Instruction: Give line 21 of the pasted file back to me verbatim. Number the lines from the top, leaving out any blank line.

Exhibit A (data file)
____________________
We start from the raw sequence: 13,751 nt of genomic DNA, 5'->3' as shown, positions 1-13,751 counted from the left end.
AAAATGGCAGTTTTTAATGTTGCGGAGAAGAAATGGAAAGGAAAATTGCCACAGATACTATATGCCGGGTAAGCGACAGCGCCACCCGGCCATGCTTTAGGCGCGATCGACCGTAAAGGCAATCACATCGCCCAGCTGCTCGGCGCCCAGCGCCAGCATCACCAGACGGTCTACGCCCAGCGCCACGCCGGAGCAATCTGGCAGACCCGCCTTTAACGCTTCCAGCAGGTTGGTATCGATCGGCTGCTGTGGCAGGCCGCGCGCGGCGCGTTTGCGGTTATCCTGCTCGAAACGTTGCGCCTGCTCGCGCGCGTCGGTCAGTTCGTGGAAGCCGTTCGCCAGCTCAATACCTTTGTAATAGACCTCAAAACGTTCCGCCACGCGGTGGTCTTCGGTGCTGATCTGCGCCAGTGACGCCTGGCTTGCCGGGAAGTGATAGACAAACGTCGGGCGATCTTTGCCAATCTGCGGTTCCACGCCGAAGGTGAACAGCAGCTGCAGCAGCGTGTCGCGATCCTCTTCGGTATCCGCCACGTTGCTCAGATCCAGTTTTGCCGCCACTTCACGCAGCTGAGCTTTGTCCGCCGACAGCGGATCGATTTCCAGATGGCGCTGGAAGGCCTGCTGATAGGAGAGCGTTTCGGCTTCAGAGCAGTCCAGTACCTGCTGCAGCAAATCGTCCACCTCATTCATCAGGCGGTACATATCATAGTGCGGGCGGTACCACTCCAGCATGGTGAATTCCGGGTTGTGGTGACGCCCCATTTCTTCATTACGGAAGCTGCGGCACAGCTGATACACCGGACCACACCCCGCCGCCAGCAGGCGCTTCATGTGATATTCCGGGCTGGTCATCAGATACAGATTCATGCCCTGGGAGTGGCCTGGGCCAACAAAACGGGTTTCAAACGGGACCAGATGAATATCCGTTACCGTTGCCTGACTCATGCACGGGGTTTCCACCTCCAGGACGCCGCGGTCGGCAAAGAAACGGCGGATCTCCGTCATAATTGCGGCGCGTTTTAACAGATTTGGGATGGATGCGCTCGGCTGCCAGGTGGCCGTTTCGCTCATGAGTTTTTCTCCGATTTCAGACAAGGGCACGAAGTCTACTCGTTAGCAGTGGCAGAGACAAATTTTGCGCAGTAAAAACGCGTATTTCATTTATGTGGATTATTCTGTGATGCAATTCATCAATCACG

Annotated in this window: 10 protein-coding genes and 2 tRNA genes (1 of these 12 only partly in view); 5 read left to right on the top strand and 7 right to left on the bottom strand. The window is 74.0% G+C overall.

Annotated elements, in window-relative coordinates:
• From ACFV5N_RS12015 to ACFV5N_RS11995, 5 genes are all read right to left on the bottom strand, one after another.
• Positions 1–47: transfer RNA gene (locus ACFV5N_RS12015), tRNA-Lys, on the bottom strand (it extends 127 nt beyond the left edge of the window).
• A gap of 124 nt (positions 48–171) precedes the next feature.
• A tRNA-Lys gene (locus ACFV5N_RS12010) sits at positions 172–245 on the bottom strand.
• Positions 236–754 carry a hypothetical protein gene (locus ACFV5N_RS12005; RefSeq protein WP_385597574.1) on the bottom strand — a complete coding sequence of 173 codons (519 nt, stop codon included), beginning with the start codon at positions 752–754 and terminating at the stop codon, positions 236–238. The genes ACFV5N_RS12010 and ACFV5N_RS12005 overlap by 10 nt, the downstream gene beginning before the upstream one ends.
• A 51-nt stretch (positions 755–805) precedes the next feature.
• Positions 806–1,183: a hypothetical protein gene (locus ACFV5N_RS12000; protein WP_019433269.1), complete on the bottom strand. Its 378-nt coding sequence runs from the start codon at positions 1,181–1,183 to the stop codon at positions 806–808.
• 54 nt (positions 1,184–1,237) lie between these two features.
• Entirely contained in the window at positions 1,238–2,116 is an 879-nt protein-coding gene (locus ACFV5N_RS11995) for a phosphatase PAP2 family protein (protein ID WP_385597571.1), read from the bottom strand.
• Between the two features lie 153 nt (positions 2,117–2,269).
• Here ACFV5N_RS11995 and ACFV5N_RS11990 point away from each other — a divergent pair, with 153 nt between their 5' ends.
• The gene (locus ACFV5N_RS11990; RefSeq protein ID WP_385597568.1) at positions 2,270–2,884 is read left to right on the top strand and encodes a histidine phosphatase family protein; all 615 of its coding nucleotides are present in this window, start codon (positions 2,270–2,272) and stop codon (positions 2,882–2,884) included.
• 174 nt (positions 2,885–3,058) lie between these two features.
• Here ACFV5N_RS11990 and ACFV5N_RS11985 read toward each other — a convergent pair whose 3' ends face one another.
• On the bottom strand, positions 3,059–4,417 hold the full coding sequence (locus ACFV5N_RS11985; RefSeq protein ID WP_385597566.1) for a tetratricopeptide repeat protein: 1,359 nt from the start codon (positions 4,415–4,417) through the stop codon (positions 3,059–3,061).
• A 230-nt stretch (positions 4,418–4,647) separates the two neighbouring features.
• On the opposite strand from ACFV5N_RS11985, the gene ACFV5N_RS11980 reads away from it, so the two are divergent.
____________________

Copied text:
• On the opposite strand from ACFV5N_RS11985, the gene ACFV5N_RS11980 reads away from it, so the two are divergent.